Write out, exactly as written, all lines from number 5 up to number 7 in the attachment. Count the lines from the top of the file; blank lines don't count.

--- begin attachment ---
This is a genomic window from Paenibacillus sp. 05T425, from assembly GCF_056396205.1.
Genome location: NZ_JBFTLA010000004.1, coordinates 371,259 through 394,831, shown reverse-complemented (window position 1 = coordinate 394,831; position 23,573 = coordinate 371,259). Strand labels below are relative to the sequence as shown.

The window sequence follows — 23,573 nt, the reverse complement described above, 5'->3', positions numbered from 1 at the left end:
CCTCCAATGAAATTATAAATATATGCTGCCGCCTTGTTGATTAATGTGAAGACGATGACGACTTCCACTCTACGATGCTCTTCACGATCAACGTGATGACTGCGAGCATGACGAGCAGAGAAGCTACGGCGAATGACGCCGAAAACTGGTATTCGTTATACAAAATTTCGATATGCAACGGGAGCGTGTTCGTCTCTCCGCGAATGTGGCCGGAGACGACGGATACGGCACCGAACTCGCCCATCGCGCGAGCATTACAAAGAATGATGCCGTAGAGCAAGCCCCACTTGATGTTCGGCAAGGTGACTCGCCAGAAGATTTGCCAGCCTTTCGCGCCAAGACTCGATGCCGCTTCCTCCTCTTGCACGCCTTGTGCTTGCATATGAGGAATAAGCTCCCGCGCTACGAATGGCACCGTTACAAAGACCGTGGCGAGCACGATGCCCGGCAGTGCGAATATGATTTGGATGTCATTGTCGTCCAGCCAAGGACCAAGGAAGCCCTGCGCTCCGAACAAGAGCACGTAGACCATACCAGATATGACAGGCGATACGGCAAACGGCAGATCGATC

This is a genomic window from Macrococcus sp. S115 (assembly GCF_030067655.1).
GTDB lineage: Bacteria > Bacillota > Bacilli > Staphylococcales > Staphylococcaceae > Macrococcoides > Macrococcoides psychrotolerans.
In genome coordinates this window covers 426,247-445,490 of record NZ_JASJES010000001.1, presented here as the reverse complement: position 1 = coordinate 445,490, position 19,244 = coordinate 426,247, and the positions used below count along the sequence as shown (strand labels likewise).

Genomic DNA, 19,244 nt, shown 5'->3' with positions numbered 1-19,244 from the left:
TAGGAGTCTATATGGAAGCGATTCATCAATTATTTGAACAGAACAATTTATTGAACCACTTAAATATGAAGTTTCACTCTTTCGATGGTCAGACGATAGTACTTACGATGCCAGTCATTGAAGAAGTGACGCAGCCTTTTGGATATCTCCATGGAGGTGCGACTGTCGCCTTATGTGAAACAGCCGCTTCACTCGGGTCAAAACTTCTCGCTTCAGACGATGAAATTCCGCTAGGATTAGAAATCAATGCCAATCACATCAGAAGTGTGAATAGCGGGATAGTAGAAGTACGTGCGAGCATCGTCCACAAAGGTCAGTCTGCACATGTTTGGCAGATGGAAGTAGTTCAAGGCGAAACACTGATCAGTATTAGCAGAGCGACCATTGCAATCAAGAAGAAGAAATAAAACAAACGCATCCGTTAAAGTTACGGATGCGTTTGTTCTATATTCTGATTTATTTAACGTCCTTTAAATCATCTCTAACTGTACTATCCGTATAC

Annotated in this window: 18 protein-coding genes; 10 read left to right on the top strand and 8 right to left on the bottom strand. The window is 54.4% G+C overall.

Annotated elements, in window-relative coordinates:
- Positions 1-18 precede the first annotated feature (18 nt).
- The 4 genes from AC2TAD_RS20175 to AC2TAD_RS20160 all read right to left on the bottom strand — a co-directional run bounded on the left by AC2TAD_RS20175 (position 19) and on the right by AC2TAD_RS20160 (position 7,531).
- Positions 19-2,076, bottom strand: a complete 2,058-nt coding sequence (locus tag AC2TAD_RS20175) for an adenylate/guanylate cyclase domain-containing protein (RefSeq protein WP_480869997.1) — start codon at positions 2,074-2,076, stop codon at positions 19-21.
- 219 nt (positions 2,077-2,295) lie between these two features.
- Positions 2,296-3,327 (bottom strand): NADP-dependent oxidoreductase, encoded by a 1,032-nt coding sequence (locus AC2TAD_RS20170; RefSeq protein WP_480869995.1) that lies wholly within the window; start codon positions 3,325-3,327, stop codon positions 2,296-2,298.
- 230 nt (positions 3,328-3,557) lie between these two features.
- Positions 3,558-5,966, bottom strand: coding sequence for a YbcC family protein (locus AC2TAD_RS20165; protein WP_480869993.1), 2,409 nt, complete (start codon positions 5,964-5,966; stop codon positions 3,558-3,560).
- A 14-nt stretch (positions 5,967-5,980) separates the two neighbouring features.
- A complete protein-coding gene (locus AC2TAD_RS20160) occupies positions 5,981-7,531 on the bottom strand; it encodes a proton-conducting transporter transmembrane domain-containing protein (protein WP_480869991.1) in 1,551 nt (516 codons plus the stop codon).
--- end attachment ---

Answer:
This is a genomic window from Macrococcus sp. S115 (assembly GCF_030067655.1).
GTDB lineage: Bacteria > Bacillota > Bacilli > Staphylococcales > Staphylococcaceae > Macrococcoides > Macrococcoides psychrotolerans.
In genome coordinates this window covers 426,247-445,490 of record NZ_JASJES010000001.1, presented here as the reverse complement: position 1 = coordinate 445,490, position 19,244 = coordinate 426,247, and the positions used below count along the sequence as shown (strand labels likewise).